Office Building Signage in the Toronto Office Market

A Class Office Building Near Yonge and Sheppard
Heinz Identification is prominent yet tasteful
Laymen to the office-leasing business in Toronto sometimes mistakenly assume that a sign on an office building in Toronto is that of the company who also owns the building. To the contrary, in most cases a sign on an office building in Toronto is usually reserved for the major tenants of the building, though there are exceptions. In some other jurisdictions in North America, signage is rented on office buildings separately from the lease of office space within a commercial property as though it is advertising space on a billboard. This is rare in any part of Canada.
Signage is often a major negotiation point in an offer to lease office space. Office tenants that occupy a large proportion of an office building have more clout in a negotiation for a lease on office space. Consequently, the larger the tenant in terms of the amount of square footage of office space occupied within an office building will usually obtain the most favourable provisions with respect to the amount and type of signage the tenant would be allowed to install on the property of the landlord.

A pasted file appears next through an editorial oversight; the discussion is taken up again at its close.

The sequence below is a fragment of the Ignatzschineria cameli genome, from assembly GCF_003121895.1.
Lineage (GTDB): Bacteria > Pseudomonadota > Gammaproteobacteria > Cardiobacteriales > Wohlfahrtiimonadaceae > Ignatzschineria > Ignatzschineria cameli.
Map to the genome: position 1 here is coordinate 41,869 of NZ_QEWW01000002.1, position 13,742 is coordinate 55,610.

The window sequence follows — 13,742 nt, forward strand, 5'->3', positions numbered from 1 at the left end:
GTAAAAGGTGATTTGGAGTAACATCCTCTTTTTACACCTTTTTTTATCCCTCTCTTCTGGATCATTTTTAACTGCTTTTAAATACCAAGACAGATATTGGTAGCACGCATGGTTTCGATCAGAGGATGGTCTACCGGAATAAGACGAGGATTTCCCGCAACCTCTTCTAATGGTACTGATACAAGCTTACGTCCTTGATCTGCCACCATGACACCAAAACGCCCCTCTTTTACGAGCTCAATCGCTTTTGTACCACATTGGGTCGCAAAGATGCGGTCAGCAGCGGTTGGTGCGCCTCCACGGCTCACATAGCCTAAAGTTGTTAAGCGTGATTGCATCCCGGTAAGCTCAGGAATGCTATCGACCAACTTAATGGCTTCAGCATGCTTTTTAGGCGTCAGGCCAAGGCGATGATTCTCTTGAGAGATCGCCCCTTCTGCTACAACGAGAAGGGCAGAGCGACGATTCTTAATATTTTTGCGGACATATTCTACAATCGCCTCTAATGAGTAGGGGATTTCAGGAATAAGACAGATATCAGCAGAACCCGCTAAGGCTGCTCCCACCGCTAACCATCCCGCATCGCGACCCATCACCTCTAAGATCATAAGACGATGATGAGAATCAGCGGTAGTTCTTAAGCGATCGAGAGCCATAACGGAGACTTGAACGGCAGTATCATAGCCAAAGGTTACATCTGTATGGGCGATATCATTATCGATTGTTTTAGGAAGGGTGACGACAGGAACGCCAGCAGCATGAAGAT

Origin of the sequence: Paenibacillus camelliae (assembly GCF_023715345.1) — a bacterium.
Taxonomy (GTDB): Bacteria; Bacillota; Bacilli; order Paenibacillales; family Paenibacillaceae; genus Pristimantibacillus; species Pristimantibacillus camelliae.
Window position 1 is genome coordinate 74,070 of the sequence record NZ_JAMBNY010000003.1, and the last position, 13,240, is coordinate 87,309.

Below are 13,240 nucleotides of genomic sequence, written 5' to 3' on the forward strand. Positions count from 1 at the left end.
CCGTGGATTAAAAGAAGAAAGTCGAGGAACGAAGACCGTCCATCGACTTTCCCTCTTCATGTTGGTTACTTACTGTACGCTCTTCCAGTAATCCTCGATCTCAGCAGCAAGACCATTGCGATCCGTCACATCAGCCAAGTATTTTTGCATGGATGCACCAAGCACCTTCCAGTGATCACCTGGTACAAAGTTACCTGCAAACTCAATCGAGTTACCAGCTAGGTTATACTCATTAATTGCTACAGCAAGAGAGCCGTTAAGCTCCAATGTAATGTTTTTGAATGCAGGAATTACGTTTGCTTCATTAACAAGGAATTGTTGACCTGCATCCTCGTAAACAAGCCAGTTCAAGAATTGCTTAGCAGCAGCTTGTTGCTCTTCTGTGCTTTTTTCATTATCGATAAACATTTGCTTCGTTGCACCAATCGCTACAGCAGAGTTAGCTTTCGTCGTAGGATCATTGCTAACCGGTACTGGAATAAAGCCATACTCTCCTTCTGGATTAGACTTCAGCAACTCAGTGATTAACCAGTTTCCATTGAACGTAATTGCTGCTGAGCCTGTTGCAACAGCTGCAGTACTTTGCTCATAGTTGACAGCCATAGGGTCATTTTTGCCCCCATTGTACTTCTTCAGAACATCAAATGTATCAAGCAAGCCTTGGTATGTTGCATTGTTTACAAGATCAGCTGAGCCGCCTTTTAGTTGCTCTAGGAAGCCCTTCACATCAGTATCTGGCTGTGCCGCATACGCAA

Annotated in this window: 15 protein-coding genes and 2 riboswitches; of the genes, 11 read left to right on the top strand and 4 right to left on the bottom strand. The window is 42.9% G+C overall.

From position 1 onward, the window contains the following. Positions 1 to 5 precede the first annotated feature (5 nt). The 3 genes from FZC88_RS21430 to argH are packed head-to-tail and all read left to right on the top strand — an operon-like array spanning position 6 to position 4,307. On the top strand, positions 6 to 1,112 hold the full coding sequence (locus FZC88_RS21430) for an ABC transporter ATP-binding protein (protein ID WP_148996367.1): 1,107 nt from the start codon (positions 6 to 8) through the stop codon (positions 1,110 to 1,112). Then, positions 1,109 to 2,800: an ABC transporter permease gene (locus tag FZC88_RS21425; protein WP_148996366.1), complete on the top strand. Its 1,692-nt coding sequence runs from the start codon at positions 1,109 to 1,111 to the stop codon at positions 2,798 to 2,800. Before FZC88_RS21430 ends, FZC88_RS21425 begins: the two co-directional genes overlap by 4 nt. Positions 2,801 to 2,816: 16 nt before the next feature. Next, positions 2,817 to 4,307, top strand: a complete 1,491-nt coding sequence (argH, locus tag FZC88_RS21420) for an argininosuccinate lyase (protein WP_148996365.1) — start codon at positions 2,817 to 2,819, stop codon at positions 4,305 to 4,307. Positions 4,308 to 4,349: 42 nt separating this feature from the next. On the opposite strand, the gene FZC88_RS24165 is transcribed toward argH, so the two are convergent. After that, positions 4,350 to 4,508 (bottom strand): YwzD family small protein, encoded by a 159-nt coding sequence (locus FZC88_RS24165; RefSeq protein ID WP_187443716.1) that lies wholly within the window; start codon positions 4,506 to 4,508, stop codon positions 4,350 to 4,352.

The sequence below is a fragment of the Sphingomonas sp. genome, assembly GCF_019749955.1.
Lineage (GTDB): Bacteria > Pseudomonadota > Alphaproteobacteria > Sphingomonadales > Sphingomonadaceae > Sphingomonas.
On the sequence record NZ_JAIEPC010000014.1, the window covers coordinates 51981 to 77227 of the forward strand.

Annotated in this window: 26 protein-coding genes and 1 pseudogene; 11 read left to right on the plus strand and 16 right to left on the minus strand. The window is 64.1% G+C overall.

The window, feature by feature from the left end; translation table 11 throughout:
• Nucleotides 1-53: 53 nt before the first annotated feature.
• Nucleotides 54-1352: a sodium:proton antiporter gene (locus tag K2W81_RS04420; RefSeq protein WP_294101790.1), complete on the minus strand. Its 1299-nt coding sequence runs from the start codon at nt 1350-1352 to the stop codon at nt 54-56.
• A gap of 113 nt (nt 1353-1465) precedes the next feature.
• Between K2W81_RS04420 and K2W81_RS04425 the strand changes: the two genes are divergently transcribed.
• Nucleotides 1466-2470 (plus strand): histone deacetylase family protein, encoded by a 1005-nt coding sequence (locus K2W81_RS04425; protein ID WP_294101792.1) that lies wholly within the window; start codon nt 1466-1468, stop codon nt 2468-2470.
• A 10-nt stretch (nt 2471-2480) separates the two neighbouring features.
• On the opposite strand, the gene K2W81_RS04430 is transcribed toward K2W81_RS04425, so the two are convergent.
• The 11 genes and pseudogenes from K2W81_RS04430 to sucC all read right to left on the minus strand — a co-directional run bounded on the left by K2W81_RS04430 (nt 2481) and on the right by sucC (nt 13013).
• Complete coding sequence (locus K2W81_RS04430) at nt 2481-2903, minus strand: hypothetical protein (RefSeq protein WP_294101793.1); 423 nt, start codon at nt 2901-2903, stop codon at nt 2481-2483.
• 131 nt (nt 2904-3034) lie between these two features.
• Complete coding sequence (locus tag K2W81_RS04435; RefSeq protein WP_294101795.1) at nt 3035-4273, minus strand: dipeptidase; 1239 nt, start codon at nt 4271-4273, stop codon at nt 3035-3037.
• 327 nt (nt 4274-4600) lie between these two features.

Smaller tenants are also allowed signs in office buildings in Toronto, however it is less common for a tenant that is not one of the tenants paying the greatest amount of rent within the building to be granted the right to exclusive building-mounted signs or naming rights to a Toronto office building. Of course there are exceptions since rights to tenant signage is a negotiable item in an office lease and, even though a tenant may not require a great amount of office space in a Toronto building, they may be prepared to compensate a landlord for signage they would not otherwise expect to have based on their size.